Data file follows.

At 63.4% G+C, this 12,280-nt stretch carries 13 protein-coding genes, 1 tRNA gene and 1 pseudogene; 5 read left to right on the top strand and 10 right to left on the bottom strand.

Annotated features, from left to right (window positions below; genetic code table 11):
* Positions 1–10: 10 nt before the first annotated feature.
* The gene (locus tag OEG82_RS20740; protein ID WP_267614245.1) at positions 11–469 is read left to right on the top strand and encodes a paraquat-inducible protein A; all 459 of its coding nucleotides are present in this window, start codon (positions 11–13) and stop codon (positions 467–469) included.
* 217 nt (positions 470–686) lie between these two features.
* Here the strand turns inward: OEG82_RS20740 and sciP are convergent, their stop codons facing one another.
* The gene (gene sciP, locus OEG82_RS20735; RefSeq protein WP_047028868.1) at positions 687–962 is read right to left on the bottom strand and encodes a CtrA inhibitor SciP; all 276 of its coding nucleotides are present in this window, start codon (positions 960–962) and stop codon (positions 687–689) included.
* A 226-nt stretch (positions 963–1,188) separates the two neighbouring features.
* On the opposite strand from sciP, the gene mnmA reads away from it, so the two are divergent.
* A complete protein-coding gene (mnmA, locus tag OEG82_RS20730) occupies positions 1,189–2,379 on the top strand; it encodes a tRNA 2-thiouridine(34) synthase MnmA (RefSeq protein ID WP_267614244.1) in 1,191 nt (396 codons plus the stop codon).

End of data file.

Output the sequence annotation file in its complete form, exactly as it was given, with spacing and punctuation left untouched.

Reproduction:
At 63.4% G+C, this 12,280-nt stretch carries 13 protein-coding genes, 1 tRNA gene and 1 pseudogene; 5 read left to right on the top strand and 10 right to left on the bottom strand.

Annotated features, from left to right (window positions below; genetic code table 11):
* Positions 1–10: 10 nt before the first annotated feature.
* The gene (locus tag OEG82_RS20740; protein ID WP_267614245.1) at positions 11–469 is read left to right on the top strand and encodes a paraquat-inducible protein A; all 459 of its coding nucleotides are present in this window, start codon (positions 11–13) and stop codon (positions 467–469) included.
* 217 nt (positions 470–686) lie between these two features.
* Here the strand turns inward: OEG82_RS20740 and sciP are convergent, their stop codons facing one another.
* The gene (gene sciP, locus OEG82_RS20735; RefSeq protein WP_047028868.1) at positions 687–962 is read right to left on the bottom strand and encodes a CtrA inhibitor SciP; all 276 of its coding nucleotides are present in this window, start codon (positions 960–962) and stop codon (positions 687–689) included.
* A 226-nt stretch (positions 963–1,188) separates the two neighbouring features.
* On the opposite strand from sciP, the gene mnmA reads away from it, so the two are divergent.
* A complete protein-coding gene (mnmA, locus tag OEG82_RS20730) occupies positions 1,189–2,379 on the top strand; it encodes a tRNA 2-thiouridine(34) synthase MnmA (RefSeq protein ID WP_267614244.1) in 1,191 nt (396 codons plus the stop codon).